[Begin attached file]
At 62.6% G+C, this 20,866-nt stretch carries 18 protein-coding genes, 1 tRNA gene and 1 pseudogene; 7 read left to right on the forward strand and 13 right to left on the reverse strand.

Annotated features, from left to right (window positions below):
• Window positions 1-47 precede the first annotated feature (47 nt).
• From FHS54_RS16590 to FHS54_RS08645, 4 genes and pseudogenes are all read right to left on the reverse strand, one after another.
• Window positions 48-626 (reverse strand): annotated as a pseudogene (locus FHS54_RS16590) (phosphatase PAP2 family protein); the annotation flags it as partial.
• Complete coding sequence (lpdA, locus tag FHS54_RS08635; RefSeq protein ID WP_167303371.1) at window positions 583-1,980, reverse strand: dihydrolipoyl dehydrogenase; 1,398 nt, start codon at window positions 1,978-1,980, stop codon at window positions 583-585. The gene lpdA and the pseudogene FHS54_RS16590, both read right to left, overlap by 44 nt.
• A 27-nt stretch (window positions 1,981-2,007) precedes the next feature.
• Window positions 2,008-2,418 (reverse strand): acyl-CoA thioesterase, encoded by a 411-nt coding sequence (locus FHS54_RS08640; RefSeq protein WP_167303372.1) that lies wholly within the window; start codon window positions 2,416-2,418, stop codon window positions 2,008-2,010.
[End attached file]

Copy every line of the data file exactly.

At 62.6% G+C, this 20,866-nt stretch carries 18 protein-coding genes, 1 tRNA gene and 1 pseudogene; 7 read left to right on the forward strand and 13 right to left on the reverse strand.

Annotated features, from left to right (window positions below):
• Window positions 1-47 precede the first annotated feature (47 nt).
• From FHS54_RS16590 to FHS54_RS08645, 4 genes and pseudogenes are all read right to left on the reverse strand, one after another.
• Window positions 48-626 (reverse strand): annotated as a pseudogene (locus FHS54_RS16590) (phosphatase PAP2 family protein); the annotation flags it as partial.
• Complete coding sequence (lpdA, locus tag FHS54_RS08635; RefSeq protein ID WP_167303371.1) at window positions 583-1,980, reverse strand: dihydrolipoyl dehydrogenase; 1,398 nt, start codon at window positions 1,978-1,980, stop codon at window positions 583-585. The gene lpdA and the pseudogene FHS54_RS16590, both read right to left, overlap by 44 nt.
• A 27-nt stretch (window positions 1,981-2,007) precedes the next feature.
• Window positions 2,008-2,418 (reverse strand): acyl-CoA thioesterase, encoded by a 411-nt coding sequence (locus FHS54_RS08640; RefSeq protein WP_167303372.1) that lies wholly within the window; start codon window positions 2,416-2,418, stop codon window positions 2,008-2,010.